2022 SU General Election Full Supplement

Mariah Wilson

Don’t waste your money on fantasy sports

By Jason Herring, April 6 2017 —

spent $80 on fantasy hockey this season and I lost all three leagues I’m in. Sometimes, that’s the way it goes — I had one big win last year and I know I can’t expect to win every year, despite my hockey knowledge.

While fantasy sports are often just a fun pastime that can make a long season more engaging, for some, they can be a huge money and time sink analogous to traditional gambling. This is especially true for fantasy sports’ daily variants.

Daily fantasy sports let participants choose a selection of athletes from a professional sports league while staying under a predetermined ‘salary cap’ — a total value for all of the players. Then the real-world athletes play their scheduled games and earn fantasy points based on their productivity. In hockey, this could be through scoring goals and assists, making saves or even taking penalties. Each daily entry comes with a fee, which is pooled into a prize pool for the day. According to Ipsos Marketing and Research, about one in five fantasy sports players participate in the daily version.

If you have never played, you’re probably most familiar with daily fantasy sports from their ubiquitous ‘get-rich-quick’ advertisements.
DraftKings and FanDuel are the tw
o most popular services. Each are present in most commercial breaks during a big league sports game. Both companies have had their legality questioned in the United States and are still lobbying to have their businesses legitimized. In the meantime, leagues like the National Hockey League and National Basketball Association support the industry, running advertorials on their websites and promoting the brand names on their broadcasts.

For students, daily fantasy sports are not recommended for the same reason that traditional gambling is a poor idea — the system is rigged against you. The players who win the majority of daily fantasy games play as a full-time job, creating programs that crunch numbers and running complex algorithms to figure out the optimal set of athletes to give them the best chance of winning, Moneyball style. And the price of athletes is designed to make players choose poorly — Connor McDavid is clearly one of the best hockey players in the world, but he’s rarely the most sensible fantasy choice. All this adds up to a system where the scales are more tipped against amateurs than you’d expect.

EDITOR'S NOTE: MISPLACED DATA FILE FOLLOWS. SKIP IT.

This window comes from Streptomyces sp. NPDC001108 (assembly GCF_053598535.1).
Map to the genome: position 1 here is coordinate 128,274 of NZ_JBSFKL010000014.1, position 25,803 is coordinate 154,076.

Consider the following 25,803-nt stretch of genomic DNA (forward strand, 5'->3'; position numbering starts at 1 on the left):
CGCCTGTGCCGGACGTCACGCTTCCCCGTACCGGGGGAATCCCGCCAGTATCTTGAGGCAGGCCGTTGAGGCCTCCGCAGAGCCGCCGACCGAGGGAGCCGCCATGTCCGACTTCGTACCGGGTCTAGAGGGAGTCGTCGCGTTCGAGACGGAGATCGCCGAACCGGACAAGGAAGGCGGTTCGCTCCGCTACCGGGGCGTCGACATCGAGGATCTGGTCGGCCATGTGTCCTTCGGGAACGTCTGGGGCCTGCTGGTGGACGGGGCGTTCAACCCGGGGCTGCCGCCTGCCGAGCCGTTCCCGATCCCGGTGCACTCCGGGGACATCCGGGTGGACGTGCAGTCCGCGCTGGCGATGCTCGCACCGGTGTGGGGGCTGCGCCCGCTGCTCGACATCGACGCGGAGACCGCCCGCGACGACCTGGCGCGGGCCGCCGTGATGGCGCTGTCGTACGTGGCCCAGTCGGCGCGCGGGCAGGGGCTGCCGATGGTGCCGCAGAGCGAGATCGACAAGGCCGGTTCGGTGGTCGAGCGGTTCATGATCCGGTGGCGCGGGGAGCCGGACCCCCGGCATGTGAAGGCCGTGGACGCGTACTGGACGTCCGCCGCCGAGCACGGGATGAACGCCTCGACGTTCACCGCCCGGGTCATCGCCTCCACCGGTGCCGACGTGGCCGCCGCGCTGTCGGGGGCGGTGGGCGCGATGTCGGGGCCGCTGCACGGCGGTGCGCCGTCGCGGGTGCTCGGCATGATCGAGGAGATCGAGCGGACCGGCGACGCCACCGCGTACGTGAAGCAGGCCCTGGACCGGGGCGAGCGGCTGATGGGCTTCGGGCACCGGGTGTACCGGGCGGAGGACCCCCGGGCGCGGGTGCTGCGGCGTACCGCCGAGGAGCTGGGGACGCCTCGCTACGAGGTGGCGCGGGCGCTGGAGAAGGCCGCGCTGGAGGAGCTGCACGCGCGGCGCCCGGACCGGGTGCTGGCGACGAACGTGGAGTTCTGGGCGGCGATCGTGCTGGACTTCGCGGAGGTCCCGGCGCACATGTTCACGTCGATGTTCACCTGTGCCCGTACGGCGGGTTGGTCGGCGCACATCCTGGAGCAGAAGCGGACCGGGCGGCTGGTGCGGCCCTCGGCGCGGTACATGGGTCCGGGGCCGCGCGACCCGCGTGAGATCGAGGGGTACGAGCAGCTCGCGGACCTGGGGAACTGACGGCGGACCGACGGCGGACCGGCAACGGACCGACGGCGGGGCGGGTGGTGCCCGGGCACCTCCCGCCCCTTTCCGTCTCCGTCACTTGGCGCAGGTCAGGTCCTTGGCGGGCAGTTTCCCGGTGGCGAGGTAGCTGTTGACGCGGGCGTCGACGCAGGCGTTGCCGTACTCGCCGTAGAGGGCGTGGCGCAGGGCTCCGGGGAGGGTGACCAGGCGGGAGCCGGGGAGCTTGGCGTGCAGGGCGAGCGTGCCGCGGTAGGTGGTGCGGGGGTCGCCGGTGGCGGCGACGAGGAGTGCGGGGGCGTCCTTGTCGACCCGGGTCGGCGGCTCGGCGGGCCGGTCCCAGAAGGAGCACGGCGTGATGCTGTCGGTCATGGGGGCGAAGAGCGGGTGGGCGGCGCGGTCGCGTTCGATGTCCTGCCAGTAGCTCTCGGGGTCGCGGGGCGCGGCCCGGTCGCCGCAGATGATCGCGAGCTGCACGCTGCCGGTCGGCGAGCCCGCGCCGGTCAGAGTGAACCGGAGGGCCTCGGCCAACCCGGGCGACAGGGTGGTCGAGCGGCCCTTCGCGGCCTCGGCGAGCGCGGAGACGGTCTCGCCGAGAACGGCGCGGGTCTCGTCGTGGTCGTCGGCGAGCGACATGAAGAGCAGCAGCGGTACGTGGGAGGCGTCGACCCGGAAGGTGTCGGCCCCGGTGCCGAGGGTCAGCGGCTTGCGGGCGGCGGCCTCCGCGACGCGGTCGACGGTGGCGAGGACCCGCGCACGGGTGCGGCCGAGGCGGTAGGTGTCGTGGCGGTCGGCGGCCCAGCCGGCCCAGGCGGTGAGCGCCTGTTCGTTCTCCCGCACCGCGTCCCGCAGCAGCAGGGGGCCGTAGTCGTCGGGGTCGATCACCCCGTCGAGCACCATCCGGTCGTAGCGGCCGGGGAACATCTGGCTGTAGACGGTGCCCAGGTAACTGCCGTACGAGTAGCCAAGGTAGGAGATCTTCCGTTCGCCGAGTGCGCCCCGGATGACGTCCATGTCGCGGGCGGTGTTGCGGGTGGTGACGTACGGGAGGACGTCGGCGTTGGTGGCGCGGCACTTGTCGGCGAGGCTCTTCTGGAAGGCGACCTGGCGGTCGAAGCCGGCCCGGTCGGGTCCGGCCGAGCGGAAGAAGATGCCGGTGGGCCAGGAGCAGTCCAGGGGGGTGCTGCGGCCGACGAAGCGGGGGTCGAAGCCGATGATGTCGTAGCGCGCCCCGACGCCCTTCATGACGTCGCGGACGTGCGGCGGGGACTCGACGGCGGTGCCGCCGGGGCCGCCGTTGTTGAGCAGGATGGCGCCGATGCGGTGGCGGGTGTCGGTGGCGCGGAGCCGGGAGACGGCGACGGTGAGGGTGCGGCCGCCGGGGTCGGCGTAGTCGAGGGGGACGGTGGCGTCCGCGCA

While there’s no market for fantasy collegiate sports in Canada, the U.S.’s popular NCAA college league has had its share of problems with fantasy sports. NCAA student athletes are not allowed to participate in fantasy sport, with the punishment of a full year of competition ineligibility. And the NCAA does not allow daily fantasy companies to advertise during their games or involve NCAA athletes — all this despite the popularity of gambling during the league’s yearly tournament, the recently concluded March Madness.

Fantasy sports are a multi-billion dollar industry. If you’re looking to win a cut of that money by playing, you probably won’t have much luck. But when it comes to fantasy’s longer variants like weekly head-to-heads or season pools among personal groups, the games can prove to be inexpensive fun with friends that make following sports more interesting.


Hiring | Staff | Advertising | Contact | PDF version | Archive | Volunteer | SU

The Gauntlet